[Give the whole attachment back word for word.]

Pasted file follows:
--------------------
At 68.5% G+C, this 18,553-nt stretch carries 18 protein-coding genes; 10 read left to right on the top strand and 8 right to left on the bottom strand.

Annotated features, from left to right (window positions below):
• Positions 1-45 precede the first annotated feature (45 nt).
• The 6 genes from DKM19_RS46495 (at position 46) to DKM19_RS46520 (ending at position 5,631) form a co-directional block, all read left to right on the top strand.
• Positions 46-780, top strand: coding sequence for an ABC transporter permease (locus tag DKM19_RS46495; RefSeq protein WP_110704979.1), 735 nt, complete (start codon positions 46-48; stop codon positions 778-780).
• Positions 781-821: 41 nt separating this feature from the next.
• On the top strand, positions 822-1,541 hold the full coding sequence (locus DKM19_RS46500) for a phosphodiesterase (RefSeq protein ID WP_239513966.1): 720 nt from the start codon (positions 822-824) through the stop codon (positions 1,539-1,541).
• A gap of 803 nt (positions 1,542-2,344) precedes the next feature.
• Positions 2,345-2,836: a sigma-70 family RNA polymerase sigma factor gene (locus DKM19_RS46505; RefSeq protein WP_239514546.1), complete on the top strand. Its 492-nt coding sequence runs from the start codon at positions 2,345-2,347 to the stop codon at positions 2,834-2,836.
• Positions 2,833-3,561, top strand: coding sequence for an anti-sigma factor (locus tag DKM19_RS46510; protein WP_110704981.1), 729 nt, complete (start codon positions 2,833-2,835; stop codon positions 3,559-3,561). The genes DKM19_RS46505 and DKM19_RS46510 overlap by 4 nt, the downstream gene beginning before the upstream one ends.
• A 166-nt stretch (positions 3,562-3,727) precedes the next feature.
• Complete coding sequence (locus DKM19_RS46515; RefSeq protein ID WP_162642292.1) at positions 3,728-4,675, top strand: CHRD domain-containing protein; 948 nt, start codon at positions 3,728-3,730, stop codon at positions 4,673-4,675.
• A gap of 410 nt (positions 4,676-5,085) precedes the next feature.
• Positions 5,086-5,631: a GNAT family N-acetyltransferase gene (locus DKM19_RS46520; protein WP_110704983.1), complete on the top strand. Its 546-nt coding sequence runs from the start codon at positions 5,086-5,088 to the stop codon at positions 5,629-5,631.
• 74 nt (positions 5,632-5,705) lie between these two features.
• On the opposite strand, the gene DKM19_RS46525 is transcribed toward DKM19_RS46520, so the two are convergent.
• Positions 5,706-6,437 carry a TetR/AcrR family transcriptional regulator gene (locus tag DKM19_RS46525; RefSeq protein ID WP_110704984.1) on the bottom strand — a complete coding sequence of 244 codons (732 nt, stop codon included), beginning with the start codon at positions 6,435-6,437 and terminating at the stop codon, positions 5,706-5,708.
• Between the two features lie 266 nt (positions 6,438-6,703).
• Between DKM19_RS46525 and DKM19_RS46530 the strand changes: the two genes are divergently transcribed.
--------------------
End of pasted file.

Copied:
At 68.5% G+C, this 18,553-nt stretch carries 18 protein-coding genes; 10 read left to right on the top strand and 8 right to left on the bottom strand.

Annotated features, from left to right (window positions below):
• Positions 1-45 precede the first annotated feature (45 nt).
• The 6 genes from DKM19_RS46495 (at position 46) to DKM19_RS46520 (ending at position 5,631) form a co-directional block, all read left to right on the top strand.
• Positions 46-780, top strand: coding sequence for an ABC transporter permease (locus tag DKM19_RS46495; RefSeq protein WP_110704979.1), 735 nt, complete (start codon positions 46-48; stop codon positions 778-780).
• Positions 781-821: 41 nt separating this feature from the next.
• On the top strand, positions 822-1,541 hold the full coding sequence (locus DKM19_RS46500) for a phosphodiesterase (RefSeq protein ID WP_239513966.1): 720 nt from the start codon (positions 822-824) through the stop codon (positions 1,539-1,541).
• A gap of 803 nt (positions 1,542-2,344) precedes the next feature.
• Positions 2,345-2,836: a sigma-70 family RNA polymerase sigma factor gene (locus DKM19_RS46505; RefSeq protein WP_239514546.1), complete on the top strand. Its 492-nt coding sequence runs from the start codon at positions 2,345-2,347 to the stop codon at positions 2,834-2,836.
• Positions 2,833-3,561, top strand: coding sequence for an anti-sigma factor (locus tag DKM19_RS46510; protein WP_110704981.1), 729 nt, complete (start codon positions 2,833-2,835; stop codon positions 3,559-3,561). The genes DKM19_RS46505 and DKM19_RS46510 overlap by 4 nt, the downstream gene beginning before the upstream one ends.
• A 166-nt stretch (positions 3,562-3,727) precedes the next feature.
• Complete coding sequence (locus DKM19_RS46515; RefSeq protein ID WP_162642292.1) at positions 3,728-4,675, top strand: CHRD domain-containing protein; 948 nt, start codon at positions 3,728-3,730, stop codon at positions 4,673-4,675.
• A gap of 410 nt (positions 4,676-5,085) precedes the next feature.
• Positions 5,086-5,631: a GNAT family N-acetyltransferase gene (locus DKM19_RS46520; protein WP_110704983.1), complete on the top strand. Its 546-nt coding sequence runs from the start codon at positions 5,086-5,088 to the stop codon at positions 5,629-5,631.
• 74 nt (positions 5,632-5,705) lie between these two features.
• On the opposite strand, the gene DKM19_RS46525 is transcribed toward DKM19_RS46520, so the two are convergent.
• Positions 5,706-6,437 carry a TetR/AcrR family transcriptional regulator gene (locus tag DKM19_RS46525; RefSeq protein ID WP_110704984.1) on the bottom strand — a complete coding sequence of 244 codons (732 nt, stop codon included), beginning with the start codon at positions 6,435-6,437 and terminating at the stop codon, positions 5,706-5,708.
• Between the two features lie 266 nt (positions 6,438-6,703).
• Between DKM19_RS46525 and DKM19_RS46530 the strand changes: the two genes are divergently transcribed.